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Sunday, April 10th, 2005

Joan Crawford and Ida Lupino-The Queens of Noir

POSSESSED (1947) Warner Bros.
Joan Crawford racked up another Oscar nomination (she won for MILDRED PIERCE in 1945) for playing a woman driven to insanity by her obsessive unrequited love.  Van Heflin is the lover who rejects her and tries to move on with his life.  This is really a great performance from Joan Crawford and this particular film is rarely screened. 

The sad truth is that due to “Mommie Dearest” Joan Crawford is only remembered as an alcoholic abusive mother.  While I certainly don’t claim to know about her home life, I know that there was much more to the woman than the charicature she has become.  She was hard working and talented.  One film critic said, “You will NEVER find a single piece of film with Joan Crawford slumming.”  He’s right.  You won’t.  She always gave 100%.  She also managed to have a career that spanned from the silent era starting in 1925 until her final role in 1975.  That’s a 50 year career!  She managed to evolve and change with the times. She outlasted almost all of her contemporaries.  She worked with some of the greatest actors and directors in Hollywood history.  Joan Crawford deserves to be remembered for her professional accomplishments and not her personal problems.  Just my opinion though.

THE MAN I LOVE (1946) Warner Bros.
Directed by Raoul Walsh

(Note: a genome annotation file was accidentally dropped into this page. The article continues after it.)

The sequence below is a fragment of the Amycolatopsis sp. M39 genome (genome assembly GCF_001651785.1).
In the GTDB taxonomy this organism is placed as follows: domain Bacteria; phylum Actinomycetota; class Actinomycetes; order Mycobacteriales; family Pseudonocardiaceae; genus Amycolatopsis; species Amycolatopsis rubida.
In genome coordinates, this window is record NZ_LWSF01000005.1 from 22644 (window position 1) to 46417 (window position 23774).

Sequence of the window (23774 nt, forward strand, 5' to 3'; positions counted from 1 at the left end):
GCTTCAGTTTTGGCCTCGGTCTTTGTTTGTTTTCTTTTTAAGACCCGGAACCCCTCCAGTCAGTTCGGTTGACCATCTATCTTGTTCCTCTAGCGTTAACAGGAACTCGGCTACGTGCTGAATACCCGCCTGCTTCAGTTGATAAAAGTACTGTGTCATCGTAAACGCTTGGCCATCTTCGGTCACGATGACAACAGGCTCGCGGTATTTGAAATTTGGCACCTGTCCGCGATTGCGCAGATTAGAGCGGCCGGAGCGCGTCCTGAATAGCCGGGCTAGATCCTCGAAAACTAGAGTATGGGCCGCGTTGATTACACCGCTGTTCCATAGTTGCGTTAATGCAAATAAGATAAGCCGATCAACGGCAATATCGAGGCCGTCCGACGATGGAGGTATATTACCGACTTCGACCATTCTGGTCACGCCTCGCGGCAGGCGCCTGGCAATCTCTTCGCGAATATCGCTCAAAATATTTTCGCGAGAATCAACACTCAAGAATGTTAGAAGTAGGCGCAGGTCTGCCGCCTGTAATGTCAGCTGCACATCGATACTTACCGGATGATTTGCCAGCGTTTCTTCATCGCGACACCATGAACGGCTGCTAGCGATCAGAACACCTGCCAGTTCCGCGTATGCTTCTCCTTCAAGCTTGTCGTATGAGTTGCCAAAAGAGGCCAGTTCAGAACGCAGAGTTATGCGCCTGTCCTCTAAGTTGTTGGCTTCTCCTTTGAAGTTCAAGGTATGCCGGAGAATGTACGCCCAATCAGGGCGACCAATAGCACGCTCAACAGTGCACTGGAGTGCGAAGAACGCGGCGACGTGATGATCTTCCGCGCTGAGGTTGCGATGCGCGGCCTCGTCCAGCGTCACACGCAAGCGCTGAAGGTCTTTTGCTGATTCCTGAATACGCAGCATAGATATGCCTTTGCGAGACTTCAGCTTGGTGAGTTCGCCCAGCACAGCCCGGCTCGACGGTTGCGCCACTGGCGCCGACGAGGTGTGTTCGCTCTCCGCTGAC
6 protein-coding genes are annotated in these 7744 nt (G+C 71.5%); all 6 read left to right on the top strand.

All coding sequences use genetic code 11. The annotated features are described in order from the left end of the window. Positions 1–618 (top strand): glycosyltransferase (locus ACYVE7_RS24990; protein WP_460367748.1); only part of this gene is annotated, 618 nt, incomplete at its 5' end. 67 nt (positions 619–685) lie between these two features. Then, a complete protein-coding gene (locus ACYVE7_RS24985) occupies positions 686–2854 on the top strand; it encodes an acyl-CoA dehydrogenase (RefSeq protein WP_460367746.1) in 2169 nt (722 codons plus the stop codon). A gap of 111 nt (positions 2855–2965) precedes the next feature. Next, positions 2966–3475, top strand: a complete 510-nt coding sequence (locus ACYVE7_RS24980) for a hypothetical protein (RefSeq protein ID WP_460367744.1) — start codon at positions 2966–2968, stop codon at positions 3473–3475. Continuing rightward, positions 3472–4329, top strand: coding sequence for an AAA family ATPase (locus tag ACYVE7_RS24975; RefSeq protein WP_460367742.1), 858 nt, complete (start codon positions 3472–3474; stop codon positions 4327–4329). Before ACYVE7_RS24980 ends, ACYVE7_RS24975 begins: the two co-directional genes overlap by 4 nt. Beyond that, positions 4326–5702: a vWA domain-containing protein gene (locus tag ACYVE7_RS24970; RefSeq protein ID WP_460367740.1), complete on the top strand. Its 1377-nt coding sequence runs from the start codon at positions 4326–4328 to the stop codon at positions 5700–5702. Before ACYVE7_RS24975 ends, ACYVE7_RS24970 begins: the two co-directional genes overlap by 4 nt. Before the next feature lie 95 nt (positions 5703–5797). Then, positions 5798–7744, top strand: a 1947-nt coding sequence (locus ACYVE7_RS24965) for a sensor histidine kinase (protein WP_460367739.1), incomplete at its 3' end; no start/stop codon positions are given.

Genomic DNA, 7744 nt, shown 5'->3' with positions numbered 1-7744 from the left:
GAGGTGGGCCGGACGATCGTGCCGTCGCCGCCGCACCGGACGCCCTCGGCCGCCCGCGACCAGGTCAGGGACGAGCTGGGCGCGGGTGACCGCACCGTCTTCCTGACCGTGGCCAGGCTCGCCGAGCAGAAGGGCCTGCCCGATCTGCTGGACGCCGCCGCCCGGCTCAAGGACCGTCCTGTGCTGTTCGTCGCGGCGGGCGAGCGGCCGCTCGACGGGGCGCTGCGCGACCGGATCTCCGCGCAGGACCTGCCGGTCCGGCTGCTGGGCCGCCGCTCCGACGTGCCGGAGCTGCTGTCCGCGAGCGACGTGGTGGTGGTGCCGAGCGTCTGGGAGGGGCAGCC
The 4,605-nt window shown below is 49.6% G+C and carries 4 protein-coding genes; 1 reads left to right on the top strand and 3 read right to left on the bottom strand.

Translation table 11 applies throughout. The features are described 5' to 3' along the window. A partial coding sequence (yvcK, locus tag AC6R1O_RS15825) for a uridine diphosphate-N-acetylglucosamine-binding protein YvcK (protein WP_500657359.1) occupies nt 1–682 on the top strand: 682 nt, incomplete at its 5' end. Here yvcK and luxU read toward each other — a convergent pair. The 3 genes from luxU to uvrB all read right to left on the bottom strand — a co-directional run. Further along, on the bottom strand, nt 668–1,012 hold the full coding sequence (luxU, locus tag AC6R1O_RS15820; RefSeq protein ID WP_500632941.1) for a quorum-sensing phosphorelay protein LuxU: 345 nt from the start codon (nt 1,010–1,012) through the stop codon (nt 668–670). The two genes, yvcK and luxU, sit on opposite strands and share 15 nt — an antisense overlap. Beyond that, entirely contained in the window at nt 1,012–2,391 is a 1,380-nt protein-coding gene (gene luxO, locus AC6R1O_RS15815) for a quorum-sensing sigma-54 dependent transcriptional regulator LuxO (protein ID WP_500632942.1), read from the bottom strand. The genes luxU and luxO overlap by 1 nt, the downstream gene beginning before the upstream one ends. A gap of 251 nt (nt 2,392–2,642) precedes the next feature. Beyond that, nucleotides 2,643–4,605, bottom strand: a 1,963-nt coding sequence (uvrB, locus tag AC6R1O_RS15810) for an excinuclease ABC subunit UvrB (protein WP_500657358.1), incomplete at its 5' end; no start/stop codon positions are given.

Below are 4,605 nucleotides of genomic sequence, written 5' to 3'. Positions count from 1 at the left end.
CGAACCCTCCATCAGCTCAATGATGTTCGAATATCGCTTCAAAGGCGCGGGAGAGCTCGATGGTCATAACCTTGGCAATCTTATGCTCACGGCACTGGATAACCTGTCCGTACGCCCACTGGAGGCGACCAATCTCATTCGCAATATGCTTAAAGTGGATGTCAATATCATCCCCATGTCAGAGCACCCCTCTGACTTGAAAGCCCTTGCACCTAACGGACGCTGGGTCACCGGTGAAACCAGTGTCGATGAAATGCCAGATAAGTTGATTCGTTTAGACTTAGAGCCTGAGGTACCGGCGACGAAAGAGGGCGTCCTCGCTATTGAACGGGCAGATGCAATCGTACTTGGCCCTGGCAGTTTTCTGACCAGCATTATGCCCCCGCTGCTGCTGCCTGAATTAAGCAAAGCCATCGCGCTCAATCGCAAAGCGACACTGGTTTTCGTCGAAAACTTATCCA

As a lonely torch singer, Ida Lupino sizzles amidst the smoky nightclubs and romantic backdrop of post WWII Los Angeles.  This film is part noir, part melodrama, part romance and pure Classic Hollywood at it’s best.
Ida Lupino’s character comes to town from New York to visit her family and manages to solve all of their problems but creates her own in the process.  She falls in love with a fellow musician and their doomed affair sends her back on the road.  According to the program notes, this film inspired Martin Scorsese to make NEW YORK, NEW YORK.

I love both Ida Lupino and Joan Crawford.  They were tough smart women who can still light up the screen.  They were made for noir.  Fortunately due to the efforts of film preservation, their faces will continue to brighten up the back streets, dark alleys and smoky nightclubs forever frozen in time as the ultimate dark city dames.



Written by Karie (site owner) on 04/10 at 02:56 AM

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